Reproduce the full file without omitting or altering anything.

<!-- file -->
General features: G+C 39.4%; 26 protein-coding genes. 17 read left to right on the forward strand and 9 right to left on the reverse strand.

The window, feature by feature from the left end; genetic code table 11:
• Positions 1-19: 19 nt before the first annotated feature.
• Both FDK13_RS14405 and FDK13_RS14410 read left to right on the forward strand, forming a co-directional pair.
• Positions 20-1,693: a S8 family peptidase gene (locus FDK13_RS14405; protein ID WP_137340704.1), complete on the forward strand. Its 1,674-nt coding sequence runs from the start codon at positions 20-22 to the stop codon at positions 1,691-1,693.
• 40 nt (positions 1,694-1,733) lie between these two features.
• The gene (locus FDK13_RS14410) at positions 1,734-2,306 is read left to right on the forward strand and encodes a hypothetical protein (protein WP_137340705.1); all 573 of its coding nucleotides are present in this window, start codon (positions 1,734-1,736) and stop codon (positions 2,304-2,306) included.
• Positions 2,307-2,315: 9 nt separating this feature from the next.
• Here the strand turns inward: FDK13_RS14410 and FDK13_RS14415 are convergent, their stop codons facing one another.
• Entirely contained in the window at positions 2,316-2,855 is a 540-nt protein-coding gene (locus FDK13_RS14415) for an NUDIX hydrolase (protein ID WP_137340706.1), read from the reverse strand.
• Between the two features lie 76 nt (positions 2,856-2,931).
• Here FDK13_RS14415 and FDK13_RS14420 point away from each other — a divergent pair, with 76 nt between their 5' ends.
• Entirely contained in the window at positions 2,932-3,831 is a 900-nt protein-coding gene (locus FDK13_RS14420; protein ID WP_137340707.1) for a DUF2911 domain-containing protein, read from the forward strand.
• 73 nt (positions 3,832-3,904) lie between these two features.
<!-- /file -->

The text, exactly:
General features: G+C 39.4%; 26 protein-coding genes. 17 read left to right on the forward strand and 9 right to left on the reverse strand.

The window, feature by feature from the left end; genetic code table 11:
• Positions 1-19: 19 nt before the first annotated feature.
• Both FDK13_RS14405 and FDK13_RS14410 read left to right on the forward strand, forming a co-directional pair.
• Positions 20-1,693: a S8 family peptidase gene (locus FDK13_RS14405; protein ID WP_137340704.1), complete on the forward strand. Its 1,674-nt coding sequence runs from the start codon at positions 20-22 to the stop codon at positions 1,691-1,693.
• 40 nt (positions 1,694-1,733) lie between these two features.
• The gene (locus FDK13_RS14410) at positions 1,734-2,306 is read left to right on the forward strand and encodes a hypothetical protein (protein WP_137340705.1); all 573 of its coding nucleotides are present in this window, start codon (positions 1,734-1,736) and stop codon (positions 2,304-2,306) included.
• Positions 2,307-2,315: 9 nt separating this feature from the next.
• Here the strand turns inward: FDK13_RS14410 and FDK13_RS14415 are convergent, their stop codons facing one another.
• Entirely contained in the window at positions 2,316-2,855 is a 540-nt protein-coding gene (locus FDK13_RS14415) for an NUDIX hydrolase (protein ID WP_137340706.1), read from the reverse strand.
• Between the two features lie 76 nt (positions 2,856-2,931).
• Here FDK13_RS14415 and FDK13_RS14420 point away from each other — a divergent pair, with 76 nt between their 5' ends.
• Entirely contained in the window at positions 2,932-3,831 is a 900-nt protein-coding gene (locus FDK13_RS14420; protein ID WP_137340707.1) for a DUF2911 domain-containing protein, read from the forward strand.
• 73 nt (positions 3,832-3,904) lie between these two features.